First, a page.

Nikon v Canon? Ford v Holden? 26 v 29?

Mountain biking in the flinders ranges at sunrise

Dave arrives at the saddle in time to soak up the warmth of the sun after racing all night.

As soon as I start talking to someone about photography, I know that the Canon vs Nikon question is going to come up.It is as As inevitable as the Ford vs Holden question, or in mountain bike terms, the 26″ vs 29″ (we’re not even going to mention 27.5″). But it’s the wrong question. A pointless question. It really doesn’t matter, so long as you shoot Canon, ride 29″ wheels, and drive a Subaru, we can still be friends. Kidding. But not about it being a pointless question. It’s absolutely about what you do with it.

When I bought my first digital slr, it was my first introduction to the two major brands – Canon and Nikon. I’d previously been shooting on an Olympus OM-2n, mainly because that’s what Dad shot with, so before heading off on my “gap year”, I bought a secondhand one because that was what I was familiar with. Two years later, I found myself on a job in the camera department of a feature film, and the cinematographer was getting very excited about how far digital SLR cameras had come. He was shooting stills on set with a Canon 20d, and using them almost like an exposure metre – judging the overall balance of the shot through the preview on the back of the camera. His reasoning behind going with Canon was that their CMOS sensor handled images a lot more closely to the film that he was shooting motion picture with when compared to Nikon (which I think at the time were using a CCD sensor – fact check this***). Suffice to say, being the budding cinematographer that I was, I promptly went out and bought a Canon 20D for myself! It could just have easily been Nikon, and I really don’t think my path would have been any different. I’m sure that there was something that the Nikon bodies did better than Canon back then, but for my intended usage Canon was the way to go.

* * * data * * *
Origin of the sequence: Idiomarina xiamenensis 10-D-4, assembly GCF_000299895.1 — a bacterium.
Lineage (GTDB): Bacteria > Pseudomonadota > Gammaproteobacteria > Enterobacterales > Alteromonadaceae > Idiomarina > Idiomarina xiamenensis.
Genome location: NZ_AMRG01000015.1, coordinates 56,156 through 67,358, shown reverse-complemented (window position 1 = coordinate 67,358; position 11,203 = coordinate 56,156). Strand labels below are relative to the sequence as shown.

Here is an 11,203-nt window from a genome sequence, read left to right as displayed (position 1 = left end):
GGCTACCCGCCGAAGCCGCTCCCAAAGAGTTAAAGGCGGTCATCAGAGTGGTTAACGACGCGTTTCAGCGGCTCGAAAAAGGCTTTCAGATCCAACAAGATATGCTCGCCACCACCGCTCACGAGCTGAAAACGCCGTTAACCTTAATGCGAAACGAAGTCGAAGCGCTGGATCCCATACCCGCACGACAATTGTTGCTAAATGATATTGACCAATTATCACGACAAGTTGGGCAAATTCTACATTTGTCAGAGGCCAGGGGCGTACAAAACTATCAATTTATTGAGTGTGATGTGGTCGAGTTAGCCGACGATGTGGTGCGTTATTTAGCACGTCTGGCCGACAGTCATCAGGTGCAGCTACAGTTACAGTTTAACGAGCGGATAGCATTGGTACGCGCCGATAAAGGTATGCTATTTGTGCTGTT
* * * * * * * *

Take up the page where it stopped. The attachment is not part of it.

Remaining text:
And of course I jumped on the Canon bandwagon – oh you shoot Nikon? I guess we don’t have anything to talk about. Of course we have things to talk about! We both take photos yes? We both rely on the interplay between light and shadow to create interesting images! We both use a box with some glass on the front and a hole up the back and some kind of light collecting medium at the end. What wheel size do you ride? I ride a bike.

The upside of course is choice. If you can look through all the marketing nonsense, we as the consumer now have so much choice, and can choose the right tool for what we intend to do with it. Be that a 29″ hardtail for marathon races, or a mid-travel all mountain 26″ for a smaller rider doing downhill enduro events, we now have a wide variety of options to draw on. In the camera world, those choices are becoming very interesting indeed, especially when you see long established professional putting down their large, heavy, solid Nikon and Canon cameras, and looking at the smaller mirrorless and micro 4/3 options coming out from Fujifilm, Olympus, Panasonic, and Sony.

My point is a camera is a camera is a camera. And to quote one of my inspirations, Chase Jarvis – “the best camera is the one that’s with you“. With so much choice, and the picture quality that is coming out of these cameras, even out of the smartphone in your pocket, there’s no time to be worrying about whether you’ve got a Nikon or a Canon. Just shut up and take some photos! Or go ride your bike!

| 0

Leave a Reply

Your email address will not be published. Required fields are marked *